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YOU WILL GET A REJECTION OF YOUR QUESTION IF YOU FAIL TO FOLLOW THE INSTRUCTIONS TO QUESTIONER IN FULL!!. I am primarily here to assist with health concerns. I am here for the more difficult questions. Not for questions that you could research and easily find the answer yourself. I have stringent standards that you provide DETAILED and RELEVANT background history on your pet before you ask me ANY question about it other than GENDER or ID. The requested information is in the instructions to questioner. Failure to answer EACH of those questions to provide that background will result in your question being REJECTED. I can answer questions related reptile husbandry, identification (esp. in Texas and the SW), legal aspects, and intermediate-advanced level medical care. I am the director of Wichita Falls Reptile Rescue (TX), a wildlife rehabilitator specializing in reptiles, a founding member of The Society for Horned Lizard Preservation, a subscriber to the International Veterinary Information Service, wikivet.net, lafebervet.com, and a Dept of State Health Services certified animal control instructor (CE) for reptile handling. I do most of my own veterinary care in-house. I am most experienced in Chelonia (turtles&torts) with box turtles and common smaller tortoises; and in Squamata (lizards & snakes) with everything from Anoles, Geckos, Beardies, and Monitors, to venomous snakes. I am most known for my expertise with horned lizards (Phrynosoma). With snakes, my primary expertise is in Crotalids (rattlesnakes), but I can answer a broad range of questions about various species. I am not aware of any reptile related question, in general, that I would not be able to provide some reasonable answer for. I have a direct style and may tell you something you did not want to hear; but the welfare of the animal comes first with me, and I will always reflect that position in my answer.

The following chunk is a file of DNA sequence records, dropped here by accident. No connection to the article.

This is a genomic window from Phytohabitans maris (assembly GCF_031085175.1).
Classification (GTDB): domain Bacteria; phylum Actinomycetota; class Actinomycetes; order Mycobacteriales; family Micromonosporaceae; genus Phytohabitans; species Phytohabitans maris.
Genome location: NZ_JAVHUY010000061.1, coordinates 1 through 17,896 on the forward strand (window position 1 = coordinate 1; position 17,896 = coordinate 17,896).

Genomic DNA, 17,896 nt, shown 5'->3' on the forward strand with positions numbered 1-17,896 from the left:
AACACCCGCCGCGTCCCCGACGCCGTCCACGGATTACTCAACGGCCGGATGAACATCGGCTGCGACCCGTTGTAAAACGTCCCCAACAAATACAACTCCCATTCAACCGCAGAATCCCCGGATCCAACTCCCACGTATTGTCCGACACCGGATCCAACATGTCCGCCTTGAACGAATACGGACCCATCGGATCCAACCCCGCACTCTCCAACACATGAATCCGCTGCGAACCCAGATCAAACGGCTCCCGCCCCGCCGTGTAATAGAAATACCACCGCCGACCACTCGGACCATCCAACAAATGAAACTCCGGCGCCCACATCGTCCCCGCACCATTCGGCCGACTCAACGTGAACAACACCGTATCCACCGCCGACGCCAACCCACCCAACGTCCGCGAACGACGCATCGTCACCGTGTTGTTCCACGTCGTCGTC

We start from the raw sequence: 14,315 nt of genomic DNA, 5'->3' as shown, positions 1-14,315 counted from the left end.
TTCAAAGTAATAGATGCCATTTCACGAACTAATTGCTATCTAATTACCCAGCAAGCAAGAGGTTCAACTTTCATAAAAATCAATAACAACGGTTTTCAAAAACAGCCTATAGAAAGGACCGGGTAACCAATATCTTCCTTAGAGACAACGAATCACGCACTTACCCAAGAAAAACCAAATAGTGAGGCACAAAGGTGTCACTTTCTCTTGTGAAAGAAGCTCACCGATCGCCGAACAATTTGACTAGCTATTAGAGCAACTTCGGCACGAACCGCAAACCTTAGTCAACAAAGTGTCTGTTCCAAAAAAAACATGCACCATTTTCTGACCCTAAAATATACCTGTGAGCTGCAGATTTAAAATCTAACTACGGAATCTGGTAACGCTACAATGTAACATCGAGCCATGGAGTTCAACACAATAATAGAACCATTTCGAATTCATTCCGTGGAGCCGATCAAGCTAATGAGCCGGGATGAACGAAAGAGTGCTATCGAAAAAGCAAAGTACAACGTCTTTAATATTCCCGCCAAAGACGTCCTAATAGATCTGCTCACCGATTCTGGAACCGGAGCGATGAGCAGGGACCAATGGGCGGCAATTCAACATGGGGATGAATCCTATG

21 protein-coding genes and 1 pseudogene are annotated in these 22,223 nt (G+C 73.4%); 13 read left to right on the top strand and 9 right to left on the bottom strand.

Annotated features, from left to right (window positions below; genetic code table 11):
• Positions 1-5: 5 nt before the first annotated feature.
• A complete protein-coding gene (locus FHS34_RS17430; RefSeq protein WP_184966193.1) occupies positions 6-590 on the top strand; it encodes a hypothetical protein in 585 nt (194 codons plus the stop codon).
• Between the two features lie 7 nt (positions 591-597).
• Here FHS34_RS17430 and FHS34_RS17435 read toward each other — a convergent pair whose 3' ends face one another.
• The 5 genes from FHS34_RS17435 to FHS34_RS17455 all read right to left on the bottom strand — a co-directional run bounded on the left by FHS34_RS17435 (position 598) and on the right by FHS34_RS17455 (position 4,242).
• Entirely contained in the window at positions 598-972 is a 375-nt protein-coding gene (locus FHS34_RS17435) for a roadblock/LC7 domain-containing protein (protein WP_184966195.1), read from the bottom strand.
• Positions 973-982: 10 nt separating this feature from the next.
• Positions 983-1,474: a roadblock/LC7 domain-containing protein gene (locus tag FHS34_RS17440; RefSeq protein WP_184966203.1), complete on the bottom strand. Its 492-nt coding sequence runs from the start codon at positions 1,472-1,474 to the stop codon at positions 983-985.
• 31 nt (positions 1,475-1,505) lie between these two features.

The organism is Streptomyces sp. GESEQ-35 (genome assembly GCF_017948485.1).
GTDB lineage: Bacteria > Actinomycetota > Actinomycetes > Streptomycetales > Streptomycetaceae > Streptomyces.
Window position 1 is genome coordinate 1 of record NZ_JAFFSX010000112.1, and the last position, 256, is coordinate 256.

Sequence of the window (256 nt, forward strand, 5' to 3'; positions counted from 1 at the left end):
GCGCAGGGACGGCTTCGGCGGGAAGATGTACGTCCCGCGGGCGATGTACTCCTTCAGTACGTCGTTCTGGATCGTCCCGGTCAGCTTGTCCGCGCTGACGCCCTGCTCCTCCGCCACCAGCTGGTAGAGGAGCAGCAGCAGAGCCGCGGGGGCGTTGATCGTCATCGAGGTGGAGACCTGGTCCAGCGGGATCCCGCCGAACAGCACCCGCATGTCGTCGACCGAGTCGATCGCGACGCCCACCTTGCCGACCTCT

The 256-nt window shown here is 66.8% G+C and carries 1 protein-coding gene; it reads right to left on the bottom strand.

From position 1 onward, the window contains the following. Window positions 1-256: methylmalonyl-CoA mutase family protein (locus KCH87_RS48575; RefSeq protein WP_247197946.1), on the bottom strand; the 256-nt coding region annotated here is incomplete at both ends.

I am an amateur herpetologist, with 20+ years experience in reptiles. I am a reptile rescuer and subscriber to the International Veterinary Information Service. I have medical and scientific resources available, and have had to learn herp medical care over the years. I am not a vet, but I read from the same materials and have had to correct a few in the past, as it related to reptiles. My specific area of expertise is in Chelonians ( primary- Box Turtles ), Phrynosoma ( Horned Lizards ), and Crotalids ( primary- Western Diamondback Rattlesnakes ); though I have some knowledge and/or experience also with aquatic turtles ( primary- Red Eared Sliders ), tortoises ( primary-Sulcata and Horsfieldii ), monitors ( primary- Savannah ), many other smaller lizards, and with some colubrid snakes.

I am currently the caretaker of 5 Horned Lizards, 22 Box Turtles, 18 aquatic turtles, 7 fire Bellied Toads, 3 Green Iguanas, 1 Spiny Lizard, 1 Bullsnake, 5 Eastern Ratsnakes, 4 Great Plains x Eastern Ratsnakes, 1 Albino Great Plains Ratsnake, 1 Massasauga Rattlesnake, 1 Leopard Gecko, 7 Fox Squirrels, 2 Deer Mice, 2 Hispid Cotton Rats, 3 Merriam's Pocket Mice, 1 Cotton-Tail, 1 Former racing pigeon, and 1 Budgie. Previously: Leopard Geckos, Golden Gecko, African White-Spotted Wall Gecko, Mediterranean Geckos, Bahama Anoles, Ca. Kingsnake, Brazilian Rainbow Boa, Western Diamondback Rattlesnakes, Russian Tortoise, Savannah Monitor, and Eastern Cotton-tail rabbits.


Co-Founder & Director: Wichita Falls Reptile Rescue http://wichitafallsreptilerescue.webs.com http://facebook.com/reptilerescue

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LafeberVet.com contributor. The Horned Lizard Husbandry Manual - self published 75 pages of care information on genus Phrynosoma.

Wikipedia entry "Horned Lizards" - contributed to a majority of the content.

allexperts.com, and various reptile related forums and email lists under the handles "fireside3" and PhrynosomaTexas".

My 20+ yrs of hands-on field, rehabilitation, and captive husbandry experience beats a PhD any day of the week. I am also a state accredited animal control instructor for reptile handling.

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I was requested to provide my care manual on the Desert Horned Lizard (Phrynosoma platyrhinos), for the Montreal zoo. My manual is also used by several other zoological institutions in N. America. I also teach reptile education to summer camps, and instruct wildlife rehabilitators on live saving and rehab techniques with reptiles.